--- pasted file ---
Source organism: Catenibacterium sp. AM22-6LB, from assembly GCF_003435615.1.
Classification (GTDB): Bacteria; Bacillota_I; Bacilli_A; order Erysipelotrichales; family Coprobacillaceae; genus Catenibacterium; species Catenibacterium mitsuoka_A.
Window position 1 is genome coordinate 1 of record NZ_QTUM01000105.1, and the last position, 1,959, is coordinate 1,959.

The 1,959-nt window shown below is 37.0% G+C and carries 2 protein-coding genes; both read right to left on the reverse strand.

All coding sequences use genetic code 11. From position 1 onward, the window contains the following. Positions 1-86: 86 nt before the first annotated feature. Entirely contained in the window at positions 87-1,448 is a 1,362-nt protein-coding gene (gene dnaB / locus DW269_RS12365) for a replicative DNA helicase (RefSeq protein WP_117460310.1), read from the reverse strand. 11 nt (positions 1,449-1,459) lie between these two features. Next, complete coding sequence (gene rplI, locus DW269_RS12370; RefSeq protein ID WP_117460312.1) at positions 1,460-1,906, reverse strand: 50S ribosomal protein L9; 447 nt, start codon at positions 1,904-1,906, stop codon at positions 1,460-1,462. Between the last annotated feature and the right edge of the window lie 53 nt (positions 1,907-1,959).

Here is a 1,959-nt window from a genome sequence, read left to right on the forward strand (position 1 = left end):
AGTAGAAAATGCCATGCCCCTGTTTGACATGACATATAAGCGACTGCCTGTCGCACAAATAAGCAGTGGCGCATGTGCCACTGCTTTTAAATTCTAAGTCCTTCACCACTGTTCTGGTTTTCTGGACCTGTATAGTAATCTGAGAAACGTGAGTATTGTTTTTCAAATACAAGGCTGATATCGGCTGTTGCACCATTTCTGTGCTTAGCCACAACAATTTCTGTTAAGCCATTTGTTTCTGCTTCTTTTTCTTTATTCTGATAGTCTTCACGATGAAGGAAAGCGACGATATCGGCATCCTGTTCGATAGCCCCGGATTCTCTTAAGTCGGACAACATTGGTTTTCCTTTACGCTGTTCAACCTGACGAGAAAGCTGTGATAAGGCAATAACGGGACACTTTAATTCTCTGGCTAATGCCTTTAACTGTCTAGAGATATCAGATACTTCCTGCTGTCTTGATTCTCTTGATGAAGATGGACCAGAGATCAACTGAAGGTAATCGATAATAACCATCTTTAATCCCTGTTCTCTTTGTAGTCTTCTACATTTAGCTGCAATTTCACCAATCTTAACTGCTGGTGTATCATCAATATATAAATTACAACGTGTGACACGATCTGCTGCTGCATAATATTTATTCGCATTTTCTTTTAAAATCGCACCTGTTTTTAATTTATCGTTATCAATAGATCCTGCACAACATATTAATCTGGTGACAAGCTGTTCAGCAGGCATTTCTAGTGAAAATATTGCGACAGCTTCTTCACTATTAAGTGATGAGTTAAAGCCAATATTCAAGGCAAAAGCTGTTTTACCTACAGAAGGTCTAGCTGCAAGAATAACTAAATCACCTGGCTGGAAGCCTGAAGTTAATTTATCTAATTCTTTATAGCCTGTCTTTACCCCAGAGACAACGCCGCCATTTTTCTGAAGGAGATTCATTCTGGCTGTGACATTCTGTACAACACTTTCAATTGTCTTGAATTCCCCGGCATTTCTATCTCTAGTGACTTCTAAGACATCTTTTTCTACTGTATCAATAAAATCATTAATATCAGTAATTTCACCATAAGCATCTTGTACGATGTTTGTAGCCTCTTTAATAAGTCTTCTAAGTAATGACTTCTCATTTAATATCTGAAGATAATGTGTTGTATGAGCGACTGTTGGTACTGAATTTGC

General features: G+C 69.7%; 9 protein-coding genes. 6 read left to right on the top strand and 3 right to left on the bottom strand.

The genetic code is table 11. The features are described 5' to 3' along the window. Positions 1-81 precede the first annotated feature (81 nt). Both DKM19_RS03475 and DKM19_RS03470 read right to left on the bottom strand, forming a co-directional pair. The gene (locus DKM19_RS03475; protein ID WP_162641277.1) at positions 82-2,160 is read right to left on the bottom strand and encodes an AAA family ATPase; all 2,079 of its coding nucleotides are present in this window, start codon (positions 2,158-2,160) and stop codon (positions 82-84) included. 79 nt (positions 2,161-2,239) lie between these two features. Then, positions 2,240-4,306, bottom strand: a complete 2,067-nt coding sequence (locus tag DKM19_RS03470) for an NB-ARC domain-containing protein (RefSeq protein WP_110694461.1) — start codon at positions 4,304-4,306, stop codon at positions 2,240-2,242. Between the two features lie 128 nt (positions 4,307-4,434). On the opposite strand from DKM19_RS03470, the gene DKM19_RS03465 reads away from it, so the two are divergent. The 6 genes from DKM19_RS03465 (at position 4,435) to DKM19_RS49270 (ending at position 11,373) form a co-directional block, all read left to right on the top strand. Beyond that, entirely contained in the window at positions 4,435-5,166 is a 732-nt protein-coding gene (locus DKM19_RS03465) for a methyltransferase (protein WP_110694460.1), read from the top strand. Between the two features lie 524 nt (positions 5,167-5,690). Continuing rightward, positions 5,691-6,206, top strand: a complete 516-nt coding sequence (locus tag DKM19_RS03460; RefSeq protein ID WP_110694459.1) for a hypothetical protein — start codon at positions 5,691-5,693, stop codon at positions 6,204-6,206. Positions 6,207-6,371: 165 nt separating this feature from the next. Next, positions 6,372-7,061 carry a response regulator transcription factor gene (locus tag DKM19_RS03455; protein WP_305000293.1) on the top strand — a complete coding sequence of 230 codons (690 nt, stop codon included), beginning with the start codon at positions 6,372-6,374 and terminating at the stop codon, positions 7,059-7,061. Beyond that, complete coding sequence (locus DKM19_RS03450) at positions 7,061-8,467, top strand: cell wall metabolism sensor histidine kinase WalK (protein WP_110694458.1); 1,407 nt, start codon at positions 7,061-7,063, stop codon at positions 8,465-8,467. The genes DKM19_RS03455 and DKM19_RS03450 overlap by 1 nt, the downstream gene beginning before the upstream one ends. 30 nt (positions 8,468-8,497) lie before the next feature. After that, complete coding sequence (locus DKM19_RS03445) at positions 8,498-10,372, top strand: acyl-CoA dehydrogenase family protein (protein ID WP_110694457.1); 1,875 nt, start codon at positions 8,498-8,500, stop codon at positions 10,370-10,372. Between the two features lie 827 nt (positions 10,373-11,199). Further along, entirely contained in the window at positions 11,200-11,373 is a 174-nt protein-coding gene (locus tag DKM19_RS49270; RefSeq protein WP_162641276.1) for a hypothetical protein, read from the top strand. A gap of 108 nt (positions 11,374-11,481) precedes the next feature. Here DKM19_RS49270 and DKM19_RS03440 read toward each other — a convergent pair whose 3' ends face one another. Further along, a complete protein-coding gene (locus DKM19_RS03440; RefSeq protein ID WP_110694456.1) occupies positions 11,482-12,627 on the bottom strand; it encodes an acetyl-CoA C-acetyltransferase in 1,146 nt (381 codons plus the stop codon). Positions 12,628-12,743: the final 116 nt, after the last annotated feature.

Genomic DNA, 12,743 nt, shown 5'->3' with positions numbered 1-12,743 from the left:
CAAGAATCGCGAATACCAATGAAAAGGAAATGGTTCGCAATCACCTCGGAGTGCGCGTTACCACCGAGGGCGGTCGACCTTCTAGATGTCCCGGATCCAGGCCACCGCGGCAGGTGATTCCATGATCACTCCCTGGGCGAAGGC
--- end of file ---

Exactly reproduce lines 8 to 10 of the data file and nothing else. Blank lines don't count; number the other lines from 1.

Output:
General features: G+C 69.7%; 9 protein-coding genes. 6 read left to right on the top strand and 3 right to left on the bottom strand.

The genetic code is table 11. The features are described 5' to 3' along the window. Positions 1-81 precede the first annotated feature (81 nt). Both DKM19_RS03475 and DKM19_RS03470 read right to left on the bottom strand, forming a co-directional pair. The gene (locus DKM19_RS03475; protein ID WP_162641277.1) at positions 82-2,160 is read right to left on the bottom strand and encodes an AAA family ATPase; all 2,079 of its coding nucleotides are present in this window, start codon (positions 2,158-2,160) and stop codon (positions 82-84) included. 79 nt (positions 2,161-2,239) lie between these two features. Then, positions 2,240-4,306, bottom strand: a complete 2,067-nt coding sequence (locus tag DKM19_RS03470) for an NB-ARC domain-containing protein (RefSeq protein WP_110694461.1) — start codon at positions 4,304-4,306, stop codon at positions 2,240-2,242. Between the two features lie 128 nt (positions 4,307-4,434). On the opposite strand from DKM19_RS03470, the gene DKM19_RS03465 reads away from it, so the two are divergent. The 6 genes from DKM19_RS03465 (at position 4,435) to DKM19_RS49270 (ending at position 11,373) form a co-directional block, all read left to right on the top strand. Beyond that, entirely contained in the window at positions 4,435-5,166 is a 732-nt protein-coding gene (locus DKM19_RS03465) for a methyltransferase (protein WP_110694460.1), read from the top strand. Between the two features lie 524 nt (positions 5,167-5,690). Continuing rightward, positions 5,691-6,206, top strand: a complete 516-nt coding sequence (locus tag DKM19_RS03460; RefSeq protein ID WP_110694459.1) for a hypothetical protein — start codon at positions 5,691-5,693, stop codon at positions 6,204-6,206. Positions 6,207-6,371: 165 nt separating this feature from the next. Next, positions 6,372-7,061 carry a response regulator transcription factor gene (locus tag DKM19_RS03455; protein WP_305000293.1) on the top strand — a complete coding sequence of 230 codons (690 nt, stop codon included), beginning with the start codon at positions 6,372-6,374 and terminating at the stop codon, positions 7,059-7,061. Beyond that, complete coding sequence (locus DKM19_RS03450) at positions 7,061-8,467, top strand: cell wall metabolism sensor histidine kinase WalK (protein WP_110694458.1); 1,407 nt, start codon at positions 7,061-7,063, stop codon at positions 8,465-8,467. The genes DKM19_RS03455 and DKM19_RS03450 overlap by 1 nt, the downstream gene beginning before the upstream one ends. 30 nt (positions 8,468-8,497) lie before the next feature. After that, complete coding sequence (locus DKM19_RS03445) at positions 8,498-10,372, top strand: acyl-CoA dehydrogenase family protein (protein ID WP_110694457.1); 1,875 nt, start codon at positions 8,498-8,500, stop codon at positions 10,370-10,372. Between the two features lie 827 nt (positions 10,373-11,199). Further along, entirely contained in the window at positions 11,200-11,373 is a 174-nt protein-coding gene (locus tag DKM19_RS49270; RefSeq protein WP_162641276.1) for a hypothetical protein, read from the top strand. A gap of 108 nt (positions 11,374-11,481) precedes the next feature. Here DKM19_RS49270 and DKM19_RS03440 read toward each other — a convergent pair whose 3' ends face one another. Further along, a complete protein-coding gene (locus DKM19_RS03440; RefSeq protein ID WP_110694456.1) occupies positions 11,482-12,627 on the bottom strand; it encodes an acetyl-CoA C-acetyltransferase in 1,146 nt (381 codons plus the stop codon). Positions 12,628-12,743: the final 116 nt, after the last annotated feature.

Genomic DNA, 12,743 nt, shown 5'->3' with positions numbered 1-12,743 from the left: